Social Media for MLK Day
Social media has become an important part of any outreach or communications plan. It can help accomplish larger, organizational goals to: reach new audiences, find and raise resources, and spread the word out about projects or events. Here are some tips:
There are more than 800 million unique users on Facebook, so it's a great way to share information about your project or event with a large audience. If your organization has a Facebook page, you can use it to share information about:
- The date, time, type, goals, and expected outcome of the project.
- Volunteer requirements, any special skills necessary, and the number of volunteers needed.
- Project sponsors who provide financial or in-kind support to the project.
If your organization doesn't have a Facebook page, consider creating one and asking your network to "like" the page. To create a page, go to any page on www.Facebook.com and click the "Create a Page" button in the top, right corner.
You may also promote your project through the national MLK Day Facebook page located at www.Facebook.com/MLKDay and on http://www.facebook.com/serve
- Add contact information and engaging pictures; this might be the first place a potential volunteer finds your organization online.
- Create a MLK Day of Service event through your page and ask your supporters to invite their friends.
- Stay actively engaged in your page once you've created it (post daily, answer questions on your wall) to show that the MLK Day of Service planning is going strong.
- Promote your Facebook page by placing a link or button on your website, asking your newsletter subscribers to "like" your page, and including your Facebook URL on printed materials.
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Twitter is a micro-blogging platform used to share information and engage people in dialogue, typically about a specific issue. Twitter is searchable by non-users and is a great place to find volunteers, donations, project planning help, and media coverage for your service project.
If your organization has a Twitter account, you should be using it to share information about your MLK Day projects or events.
- Begin tweeting weeks before your event to gain followers and continue to tweet during and after your event.
- Use your account to share information and pictures of what is happening throughout the day.
- Be available and prepared to answer questions and provide resources in this format.
- Make your posts 120 characters or less so @MLKDay and other Twitter accounts can retweet your posts and don't forget to use the #MLKDay hashtag.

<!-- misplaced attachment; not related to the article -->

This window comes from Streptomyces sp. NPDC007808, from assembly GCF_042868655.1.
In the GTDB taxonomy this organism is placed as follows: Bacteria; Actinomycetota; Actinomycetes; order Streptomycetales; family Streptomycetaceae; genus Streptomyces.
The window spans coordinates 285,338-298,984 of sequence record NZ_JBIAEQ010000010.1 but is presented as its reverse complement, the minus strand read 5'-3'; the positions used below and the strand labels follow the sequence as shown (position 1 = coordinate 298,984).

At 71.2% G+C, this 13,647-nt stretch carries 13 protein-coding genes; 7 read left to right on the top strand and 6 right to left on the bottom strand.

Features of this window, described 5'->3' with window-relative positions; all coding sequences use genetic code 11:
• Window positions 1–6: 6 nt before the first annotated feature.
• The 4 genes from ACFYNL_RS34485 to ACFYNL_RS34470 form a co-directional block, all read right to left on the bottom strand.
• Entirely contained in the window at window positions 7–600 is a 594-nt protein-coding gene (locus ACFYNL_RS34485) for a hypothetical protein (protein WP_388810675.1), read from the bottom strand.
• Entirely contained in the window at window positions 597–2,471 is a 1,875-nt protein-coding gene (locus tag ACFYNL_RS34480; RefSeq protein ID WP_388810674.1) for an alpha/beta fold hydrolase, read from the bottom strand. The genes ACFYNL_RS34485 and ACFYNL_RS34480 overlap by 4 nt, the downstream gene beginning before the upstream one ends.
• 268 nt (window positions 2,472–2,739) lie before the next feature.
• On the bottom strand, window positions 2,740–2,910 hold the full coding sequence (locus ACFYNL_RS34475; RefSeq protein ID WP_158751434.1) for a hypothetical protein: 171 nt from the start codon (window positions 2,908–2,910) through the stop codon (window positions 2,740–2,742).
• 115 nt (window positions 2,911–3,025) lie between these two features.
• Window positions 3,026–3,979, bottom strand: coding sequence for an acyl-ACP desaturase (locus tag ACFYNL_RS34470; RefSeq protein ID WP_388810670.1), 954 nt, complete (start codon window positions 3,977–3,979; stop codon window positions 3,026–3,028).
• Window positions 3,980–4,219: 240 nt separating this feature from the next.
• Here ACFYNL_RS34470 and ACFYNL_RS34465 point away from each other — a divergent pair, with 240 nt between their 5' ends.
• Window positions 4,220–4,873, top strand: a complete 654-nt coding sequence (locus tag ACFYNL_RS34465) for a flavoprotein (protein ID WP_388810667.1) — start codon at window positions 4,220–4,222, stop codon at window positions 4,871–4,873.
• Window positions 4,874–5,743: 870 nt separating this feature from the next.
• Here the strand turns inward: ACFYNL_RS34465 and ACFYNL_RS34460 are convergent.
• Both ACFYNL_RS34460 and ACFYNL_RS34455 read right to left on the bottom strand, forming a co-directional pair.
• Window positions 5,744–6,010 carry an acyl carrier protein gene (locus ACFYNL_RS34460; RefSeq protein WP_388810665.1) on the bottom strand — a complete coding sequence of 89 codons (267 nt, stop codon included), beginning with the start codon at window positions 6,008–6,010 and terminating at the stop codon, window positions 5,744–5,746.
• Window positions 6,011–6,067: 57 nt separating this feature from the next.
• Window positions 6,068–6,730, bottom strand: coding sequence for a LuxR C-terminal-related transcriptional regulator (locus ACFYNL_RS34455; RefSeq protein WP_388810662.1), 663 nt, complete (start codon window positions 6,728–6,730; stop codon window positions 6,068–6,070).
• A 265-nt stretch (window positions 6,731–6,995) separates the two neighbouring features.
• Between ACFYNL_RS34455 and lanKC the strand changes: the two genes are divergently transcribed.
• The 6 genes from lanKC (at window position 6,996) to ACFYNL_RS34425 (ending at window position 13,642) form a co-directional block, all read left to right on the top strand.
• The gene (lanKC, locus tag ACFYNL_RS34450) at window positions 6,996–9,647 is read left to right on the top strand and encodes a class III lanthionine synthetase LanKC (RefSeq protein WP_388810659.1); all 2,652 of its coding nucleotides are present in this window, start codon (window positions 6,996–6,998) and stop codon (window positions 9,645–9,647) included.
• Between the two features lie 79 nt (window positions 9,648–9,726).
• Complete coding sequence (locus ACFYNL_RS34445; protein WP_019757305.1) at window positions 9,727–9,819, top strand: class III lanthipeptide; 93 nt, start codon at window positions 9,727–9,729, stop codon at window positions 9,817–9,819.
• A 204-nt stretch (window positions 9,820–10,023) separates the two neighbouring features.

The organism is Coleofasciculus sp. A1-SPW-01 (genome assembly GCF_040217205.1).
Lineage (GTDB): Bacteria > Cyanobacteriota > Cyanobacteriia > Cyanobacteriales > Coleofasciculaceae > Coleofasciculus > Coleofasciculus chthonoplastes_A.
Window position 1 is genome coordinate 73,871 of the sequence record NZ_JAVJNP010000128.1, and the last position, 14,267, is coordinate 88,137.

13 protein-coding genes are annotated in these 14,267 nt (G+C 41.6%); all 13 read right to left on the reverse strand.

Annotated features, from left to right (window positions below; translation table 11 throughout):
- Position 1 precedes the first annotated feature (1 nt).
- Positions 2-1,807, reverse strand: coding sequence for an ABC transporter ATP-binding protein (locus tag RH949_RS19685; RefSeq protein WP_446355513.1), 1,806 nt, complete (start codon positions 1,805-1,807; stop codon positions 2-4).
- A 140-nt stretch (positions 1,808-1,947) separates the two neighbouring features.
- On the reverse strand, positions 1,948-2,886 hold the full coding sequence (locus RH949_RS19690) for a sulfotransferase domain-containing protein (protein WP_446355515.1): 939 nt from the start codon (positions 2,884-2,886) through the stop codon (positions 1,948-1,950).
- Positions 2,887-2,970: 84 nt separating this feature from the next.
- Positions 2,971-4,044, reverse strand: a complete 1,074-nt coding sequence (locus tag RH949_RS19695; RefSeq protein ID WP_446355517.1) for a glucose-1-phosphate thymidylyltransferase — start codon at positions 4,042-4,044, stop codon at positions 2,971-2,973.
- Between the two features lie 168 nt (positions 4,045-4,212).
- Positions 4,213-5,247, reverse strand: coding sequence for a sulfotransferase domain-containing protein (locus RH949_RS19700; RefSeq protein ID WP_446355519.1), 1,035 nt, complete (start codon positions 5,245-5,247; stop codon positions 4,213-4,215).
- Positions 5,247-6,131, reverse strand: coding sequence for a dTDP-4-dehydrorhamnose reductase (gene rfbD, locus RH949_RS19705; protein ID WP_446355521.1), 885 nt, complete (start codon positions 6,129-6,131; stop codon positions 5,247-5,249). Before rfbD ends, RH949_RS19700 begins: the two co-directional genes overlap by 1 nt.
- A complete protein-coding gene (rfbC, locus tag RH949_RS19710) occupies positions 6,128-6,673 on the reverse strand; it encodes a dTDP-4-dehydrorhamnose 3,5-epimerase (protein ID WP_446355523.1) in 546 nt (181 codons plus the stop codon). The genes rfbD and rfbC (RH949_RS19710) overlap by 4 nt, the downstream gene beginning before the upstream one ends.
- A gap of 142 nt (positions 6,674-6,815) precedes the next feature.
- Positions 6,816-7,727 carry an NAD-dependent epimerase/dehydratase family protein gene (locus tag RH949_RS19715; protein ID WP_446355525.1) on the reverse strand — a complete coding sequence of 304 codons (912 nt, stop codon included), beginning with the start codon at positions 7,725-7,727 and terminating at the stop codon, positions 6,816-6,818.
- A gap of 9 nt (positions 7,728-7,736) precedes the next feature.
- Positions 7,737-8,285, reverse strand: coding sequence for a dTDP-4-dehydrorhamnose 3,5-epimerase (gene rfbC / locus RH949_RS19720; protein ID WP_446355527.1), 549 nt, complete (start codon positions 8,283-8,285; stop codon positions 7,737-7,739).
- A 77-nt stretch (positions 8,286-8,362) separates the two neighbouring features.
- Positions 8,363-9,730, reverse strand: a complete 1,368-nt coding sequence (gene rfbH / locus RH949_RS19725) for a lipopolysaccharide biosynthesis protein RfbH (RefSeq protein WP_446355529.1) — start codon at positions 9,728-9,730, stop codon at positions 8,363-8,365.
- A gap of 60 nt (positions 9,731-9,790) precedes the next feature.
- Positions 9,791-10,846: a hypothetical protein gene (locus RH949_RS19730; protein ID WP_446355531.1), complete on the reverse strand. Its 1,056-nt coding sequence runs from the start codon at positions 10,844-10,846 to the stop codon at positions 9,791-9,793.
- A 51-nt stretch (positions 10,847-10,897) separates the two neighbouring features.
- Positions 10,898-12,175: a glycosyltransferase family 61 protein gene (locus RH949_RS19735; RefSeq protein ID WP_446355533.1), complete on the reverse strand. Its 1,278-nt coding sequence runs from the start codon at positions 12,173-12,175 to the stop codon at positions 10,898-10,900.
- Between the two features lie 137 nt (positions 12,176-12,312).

- Vary your posts to include related topics, issues, and events that might capture the attention of new followers.
Blogging is a way to share longer messages and additional photos or other multimedia. If you do not have the capacity to start your own blog, try inviting popular bloggers who already write about your issue or locale to cover your MLK Day project. To locate bloggers, visit www.technorati.com.
If you have a great project or story to share, contact MLKday@cns.gov to discuss writing a guest blog post for the National Service blog on Serve.gov, which is also featured on MLKDay.gov.
If you are interested in starting your own blog, check out these easy-to-use blog platforms: WordPress.com, Blogger.com, Tumblr.com, and Typepad.com.
- Post regularly - try weekly - during your planning to share the progress.
- Consider profiling a volunteer or community partner in your blog to show appreciation.
- Include keywords like "MLK Day", "service" and "volunteering" in titles or text to improve search engine results.
- Include high-quality photos in each post.
Regardless of which social networks you use to tell your MLK Day story, you'll want to collect great pictures to help document the event.
- If you know a professional photographer or someone with a professional camera, ask him/her for in-kind services to document your MLK Day events.
- If you don't have a professional photographer, designate a few people as photographers for the day and ask them to take lots of photos as part of their volunteer service.
- Try different angles—get up high above the room, or shoot below the action.
- Get close to your subjects and don't be afraid to shoot details such as spreading mustard on a sandwich or hanging up a coat. Single out one person to feature in your photograph.
- Consider the lighting—outdoor pictures are great so try to catch volunteers as they unload vehicles or complete outdoor tasks. If you are indoors with a lot of windows, turn the flash off and let the natural light illuminate your subject.
- Find additional tips on telling your service story through photos here.
Interested in learning more about how to use social media in your MLK Day plans? Join us for the Creating a Communications Plan webinar on December 14 at 3 p.m. EST.
Don't forget to follow MLK Day on Facebook and Twitter or connect to other service and volunteer related organizations on twitter such as @servedotgov.
Here are some upcoming webinars that will help you plan and execute a successful MLK Day event.